FTX Founder Sam Bankman-Fried Charged With Fraud, Denied Bail

NASSAU, Bahamas/New York, Dec 13 (Reuters) – A judge in the Bahamas has denied bail to Sam Bankman-Fried, founder of cryptocurrency exchange FTX, charged by U.S. prosecutors on Tuesday with fraud and violating campaign finance laws, His removal was instead sent to the local correctional facility.

The former FTX CEO, who was arrested in the Bahamas on Monday, bowed his head and hugged his parents after a magistrate refused bail, citing a “significant” risk of flight.

He was ordered to be remanded to a correctional facility in the island nation until February 1. On the 8th, according to a local official, he will initially serve in the medical department.

The day’s events capped a spectacular decline in recent weeks for the 30-year-old, who amassed a fortune worth more than $20 billion amid the cryptocurrency boom that turned FTX into the world’s largest exchange One, then abruptly closed down this year.

Bankman-Fried has previously apologized to clients and acknowledged FTX’s oversight lapses, but said he personally does not believe he bears any criminal responsibility.

Earlier on Tuesday, U.S. Attorney Damian Williams in New York said that Bankman-Fried paid Democrats and Republicans “by stealing client funds.” made illegal campaign contributions, calling it one of the “largest financial frauds in American history.”

“While this is our first public announcement, it won’t be our last,” he said, adding that Bankman-Fried “made tens of millions of dollars in campaign contributions.”

Prosecutors said Bankman-Fried could face up to 115 years in prison if convicted on all eight counts, although any sentence would depend on a number of factors.

Williams declined to say whether prosecutors will bring charges against other FTX executives or whether any FTX insiders are cooperating with the investigation.

In his first public appearance in person since the collapse of the cryptocurrency exchange, Bankman-Fried appeared in court on Tuesday in the Bahamas, home of FTX, where he was arrested in a gated community in the capital, Nassau.

He appeared relaxed when he arrived at the high-security Bahamian court and told the court he could fight extradition to the United States.

Bahamian prosecutors had asked that Bankman-Fried be denied bail if he opposed extradition.

“Mr. Bankman-Fried is reviewing these allegations with his legal team and considering all of his legal options,” his attorney, Mark S. Cohen, said in an earlier statement.

The “brazen” plan

FTX lost $8 billion in client funds, current FTX CEO John Ray told congressional lawmakers on Tuesday, saying the firm showed “absolute concentration of control in the hands of a small group of inexperienced, inexperienced individuals.” “.

In an indictment unsealed Tuesday morning, U.S. prosecutors said Bankman-Fried participated in a scheme to defraud FTX clients by embezzling their deposits to pay fees and debts and invest on behalf of his crypto hedge fund, Alameda Research LLC.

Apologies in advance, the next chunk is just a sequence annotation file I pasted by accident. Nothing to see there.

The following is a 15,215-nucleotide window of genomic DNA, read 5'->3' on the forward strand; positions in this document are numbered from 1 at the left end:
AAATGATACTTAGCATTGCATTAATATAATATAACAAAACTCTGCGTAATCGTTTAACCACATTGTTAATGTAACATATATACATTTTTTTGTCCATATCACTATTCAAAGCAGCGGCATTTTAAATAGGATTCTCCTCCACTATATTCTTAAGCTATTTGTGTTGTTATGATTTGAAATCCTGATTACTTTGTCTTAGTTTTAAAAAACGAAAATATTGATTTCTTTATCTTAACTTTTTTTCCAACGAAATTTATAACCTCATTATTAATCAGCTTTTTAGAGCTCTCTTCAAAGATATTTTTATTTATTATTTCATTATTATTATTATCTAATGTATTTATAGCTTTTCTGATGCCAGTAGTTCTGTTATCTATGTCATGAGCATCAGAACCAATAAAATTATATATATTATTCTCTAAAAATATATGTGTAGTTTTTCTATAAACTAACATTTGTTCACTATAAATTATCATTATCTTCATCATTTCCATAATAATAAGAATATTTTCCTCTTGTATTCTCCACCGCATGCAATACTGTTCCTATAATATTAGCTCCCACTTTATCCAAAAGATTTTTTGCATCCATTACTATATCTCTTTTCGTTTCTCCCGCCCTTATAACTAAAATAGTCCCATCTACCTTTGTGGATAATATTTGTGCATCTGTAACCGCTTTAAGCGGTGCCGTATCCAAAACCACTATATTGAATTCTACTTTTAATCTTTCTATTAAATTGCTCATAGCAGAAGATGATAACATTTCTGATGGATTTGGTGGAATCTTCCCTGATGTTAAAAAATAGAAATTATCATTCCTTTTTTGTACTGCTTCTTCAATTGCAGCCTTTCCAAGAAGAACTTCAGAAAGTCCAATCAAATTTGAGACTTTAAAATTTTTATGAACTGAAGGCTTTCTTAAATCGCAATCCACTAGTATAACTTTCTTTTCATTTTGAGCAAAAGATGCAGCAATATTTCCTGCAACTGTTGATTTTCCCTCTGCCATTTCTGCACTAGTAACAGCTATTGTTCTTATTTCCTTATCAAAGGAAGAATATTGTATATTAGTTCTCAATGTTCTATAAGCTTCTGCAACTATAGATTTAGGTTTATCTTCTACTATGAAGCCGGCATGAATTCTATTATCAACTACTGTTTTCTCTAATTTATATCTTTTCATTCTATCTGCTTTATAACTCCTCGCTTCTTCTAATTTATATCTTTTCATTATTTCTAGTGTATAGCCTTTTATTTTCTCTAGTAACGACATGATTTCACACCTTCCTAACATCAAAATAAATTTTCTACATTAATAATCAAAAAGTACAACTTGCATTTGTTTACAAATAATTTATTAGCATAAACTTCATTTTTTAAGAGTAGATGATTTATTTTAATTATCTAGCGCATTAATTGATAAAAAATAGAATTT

Prosecutors say he also defrauded Alameda’s lenders by providing false and misleading information about the hedge fund’s status and attempted to disguise funds he earned through wire fraud.

The Securities and Exchange Commission (SEC) and the Commodity Futures Trading Commission (CFTC) both charged Bankman-Fried with fraud in lawsuits filed Tuesday.

The CFTC sued Bankman-Fried, Alameda and FTX on Tuesday for digital commodity asset fraud.

Beginning at least May 2019, FTX raised more than $1.8 billion from equity investors through a years-long “brazen multi-year plan” in which Bankman-Fried concealed FTX’s transfer of client funds to Alameda, the SEC alleges. Research.

Cryptocurrency Investors Lost Billions

Bankman-Fried, who founded FTX in 2019, is an unconventional figure, sporting wild hair, a T-shirt and shorts at panels with politicians like former U.S. President Bill Clinton. He became one of the largest Democratic donors, contributing $5.2 million to President Joe Biden’s 2020 campaign. A year ago, Forbes pegged his net worth at $26.5 billion.

FTX filed for bankruptcy protection in November. On the 11th, an estimated 1 million customers and other investors faced billions of dollars in losses. The crash reverberated throughout the crypto world, sending Bitcoin and other digital assets plummeting.

The crash is one of a string of bankruptcies in the crypto industry this year as the digital asset market tumbles from its 2021 peak. A cryptocurrency exchange is a platform where investors can trade digital tokens such as Bitcoin.

As legal challenges mount, Congress is also considering legislation to rein in the loosely regulated industry.

FTX has shared its findings with the SEC and U.S. Attorneys, and is investigating whether Bankman-Fried’s parents were involved in the operation.

The Bahamas Attorney General’s Office said it expected Bankman-Fried to be extradited to the United States.

Bankman-Fried resigned as FTX CEO on the same day he filed for bankruptcy protection. According to Reuters, FTX’s liquidity crunch came after he secretly used $10 billion in client funds to back his proprietary trading firm, Alameda. At least $1 billion in client funds disappeared.

Additional reporting by Luc Cohen and Jack Queen in New York and Hannah Lang, Chris Prentice and Susan Heavey in Washington Writing by Nick Zieminski and Deepa Babington Editing by Noeleen Walder, Megan Davies, Anna Driver and Matthew Lewis

Our Standards: The Thomson Reuters Trust Principles.

Luc Cohen

Thomson Reuters

Report on the New York Federal Court. Worked as a journalist in Venezuela and Argentina.

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